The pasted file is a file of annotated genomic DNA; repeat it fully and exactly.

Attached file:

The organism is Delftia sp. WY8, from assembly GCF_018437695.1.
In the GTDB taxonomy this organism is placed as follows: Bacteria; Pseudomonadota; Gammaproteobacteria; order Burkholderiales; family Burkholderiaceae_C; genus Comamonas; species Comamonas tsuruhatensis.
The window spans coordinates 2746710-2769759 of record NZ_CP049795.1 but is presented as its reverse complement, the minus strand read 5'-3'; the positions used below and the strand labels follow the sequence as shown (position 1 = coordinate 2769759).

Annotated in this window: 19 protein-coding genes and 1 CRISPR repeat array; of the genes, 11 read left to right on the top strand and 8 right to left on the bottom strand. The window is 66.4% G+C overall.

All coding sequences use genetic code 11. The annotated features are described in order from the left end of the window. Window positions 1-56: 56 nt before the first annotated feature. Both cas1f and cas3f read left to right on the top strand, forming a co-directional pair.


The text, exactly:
The organism is Delftia sp. WY8, from assembly GCF_018437695.1.
In the GTDB taxonomy this organism is placed as follows: Bacteria; Pseudomonadota; Gammaproteobacteria; order Burkholderiales; family Burkholderiaceae_C; genus Comamonas; species Comamonas tsuruhatensis.
The window spans coordinates 2746710-2769759 of record NZ_CP049795.1 but is presented as its reverse complement, the minus strand read 5'-3'; the positions used below and the strand labels follow the sequence as shown (position 1 = coordinate 2769759).

Annotated in this window: 19 protein-coding genes and 1 CRISPR repeat array; of the genes, 11 read left to right on the top strand and 8 right to left on the bottom strand. The window is 66.4% G+C overall.

All coding sequences use genetic code 11. The annotated features are described in order from the left end of the window. Window positions 1-56: 56 nt before the first annotated feature. Both cas1f and cas3f read left to right on the top strand, forming a co-directional pair.